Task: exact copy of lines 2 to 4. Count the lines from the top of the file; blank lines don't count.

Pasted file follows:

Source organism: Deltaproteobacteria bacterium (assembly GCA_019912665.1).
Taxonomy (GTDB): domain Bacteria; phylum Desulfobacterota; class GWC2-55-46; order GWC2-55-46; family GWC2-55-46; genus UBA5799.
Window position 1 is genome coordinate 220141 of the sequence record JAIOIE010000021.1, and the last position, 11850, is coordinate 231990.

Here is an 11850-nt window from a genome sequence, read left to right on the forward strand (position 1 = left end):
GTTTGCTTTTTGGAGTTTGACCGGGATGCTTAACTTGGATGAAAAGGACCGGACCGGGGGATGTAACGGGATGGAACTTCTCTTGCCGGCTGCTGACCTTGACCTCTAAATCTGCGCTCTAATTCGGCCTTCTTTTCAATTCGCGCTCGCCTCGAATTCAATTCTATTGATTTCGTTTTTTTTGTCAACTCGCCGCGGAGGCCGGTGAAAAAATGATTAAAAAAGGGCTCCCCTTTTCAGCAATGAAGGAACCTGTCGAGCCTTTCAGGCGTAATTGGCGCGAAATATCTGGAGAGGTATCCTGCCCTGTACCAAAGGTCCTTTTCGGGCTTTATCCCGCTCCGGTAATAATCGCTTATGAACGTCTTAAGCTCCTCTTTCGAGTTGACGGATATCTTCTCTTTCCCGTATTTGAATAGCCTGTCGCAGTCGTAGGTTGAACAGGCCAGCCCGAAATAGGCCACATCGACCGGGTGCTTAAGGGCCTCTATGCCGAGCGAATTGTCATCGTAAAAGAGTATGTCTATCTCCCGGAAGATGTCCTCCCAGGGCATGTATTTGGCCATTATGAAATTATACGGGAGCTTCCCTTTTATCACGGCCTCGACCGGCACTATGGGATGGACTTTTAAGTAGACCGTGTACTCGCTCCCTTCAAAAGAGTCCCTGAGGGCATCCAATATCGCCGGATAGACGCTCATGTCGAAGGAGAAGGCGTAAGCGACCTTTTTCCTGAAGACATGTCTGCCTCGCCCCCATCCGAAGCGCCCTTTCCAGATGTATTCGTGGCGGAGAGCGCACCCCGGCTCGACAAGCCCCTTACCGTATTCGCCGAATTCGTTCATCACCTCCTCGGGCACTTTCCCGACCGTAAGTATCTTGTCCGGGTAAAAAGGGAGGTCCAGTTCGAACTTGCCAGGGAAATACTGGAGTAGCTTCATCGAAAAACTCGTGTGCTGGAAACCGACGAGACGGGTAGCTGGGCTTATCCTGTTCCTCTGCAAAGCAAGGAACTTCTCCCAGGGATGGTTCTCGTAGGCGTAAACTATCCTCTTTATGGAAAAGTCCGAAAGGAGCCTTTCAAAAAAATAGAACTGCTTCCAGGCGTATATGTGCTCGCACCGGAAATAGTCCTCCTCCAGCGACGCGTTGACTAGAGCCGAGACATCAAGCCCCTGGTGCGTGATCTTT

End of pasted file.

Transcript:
Taxonomy (GTDB): domain Bacteria; phylum Desulfobacterota; class GWC2-55-46; order GWC2-55-46; family GWC2-55-46; genus UBA5799.
Window position 1 is genome coordinate 220141 of the sequence record JAIOIE010000021.1, and the last position, 11850, is coordinate 231990.

Here is an 11850-nt window from a genome sequence, read left to right on the forward strand (position 1 = left end):